Deciphering the strength of the Chinese economy will also play a major role in formulating our view of any future relative strength of emerging. My colleague, Edward Chancellor, strongly suspects that the Chinese economy is dangerously unbalanced and very likely to come unhinged in the next few quarters, surprising the pants off investors.— Jeremy Grantham, July 2009 GMO Quarterly Letter
Edward Chancellor, assuming it's the same person, is the author of Devil Take the Hindemost so he knows his stuff—at least when it comes to history. Is there really a risk that China may face serious problems within a few quarters?
The important point, as Grantham suggests, is that this will be a big negative surprise for the markets. The most at risk, as usual, as those overloading on cyclicals (such as commodity businesses or capital goods companies.)
Although some seem to follow China by observing its stock market, that is totally meaningless as far as I'm concerned. The stock market in China is close to early 1900's, or late 1800's, NYSE and resembles a casino more than anything. To see how much of a joke the American stock exchanges were at that time, recall how "serious investors" only invested in bonds during that era. The insiders and wealthy owners manipulated the markets so much that the outsider had little chance. There was nothing like modern insider trading laws and, well, outsiders "invested" on rumours more than anything. Similarly, Chinese markets right now are like that. Most of the listed companies are government-owned with limited float, poor transparency and spread of information, and shareholder rights are well, um, still being developed. You'll see a lot of people investing based on rumours of what the government may or may not do.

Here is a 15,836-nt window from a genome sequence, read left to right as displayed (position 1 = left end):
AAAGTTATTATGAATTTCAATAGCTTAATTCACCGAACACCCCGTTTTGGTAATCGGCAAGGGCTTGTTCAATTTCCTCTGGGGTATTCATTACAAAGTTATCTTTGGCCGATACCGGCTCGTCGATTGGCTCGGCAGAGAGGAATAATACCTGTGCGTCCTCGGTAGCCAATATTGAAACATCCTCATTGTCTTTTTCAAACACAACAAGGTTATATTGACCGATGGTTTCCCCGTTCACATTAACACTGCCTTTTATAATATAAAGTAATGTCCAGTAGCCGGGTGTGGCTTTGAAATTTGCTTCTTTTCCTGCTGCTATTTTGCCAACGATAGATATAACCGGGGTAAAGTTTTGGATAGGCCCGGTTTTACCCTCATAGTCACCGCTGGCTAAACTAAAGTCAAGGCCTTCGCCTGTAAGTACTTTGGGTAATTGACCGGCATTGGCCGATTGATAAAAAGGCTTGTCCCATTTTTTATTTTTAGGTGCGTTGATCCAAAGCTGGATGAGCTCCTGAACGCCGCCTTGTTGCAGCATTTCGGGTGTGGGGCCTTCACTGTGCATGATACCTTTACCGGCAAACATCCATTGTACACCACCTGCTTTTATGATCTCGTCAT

The proper thing to observe in China is their economy. Although stock markets aren't correlated very much with economies, I believe the correlation is really high in the case of foreign markets and the Chinese economy. A lot of market participants are betting on high Chinese growth so stock markets in America are influenced by that. Even politicians in developed countries are pinning their hope on countries like China and India these days so all this is widely believed and priced in.
Even if you don't believe in the bear case, you should at least spend some time thinking about whether you are vulnerable if the bears are right. I have been bearish on China (and others like India and Russia too) so I have never contemplated any investment that is tied to those countries (this meant forgoing huge profit opportunities in the last few years.) Yet, recently, I started looking at Japanese stocks and I have started to wonder what will happen to Japan if China faces problems. I have decided to be very cautious about any Japanese investment until I am confident with China. Tags: China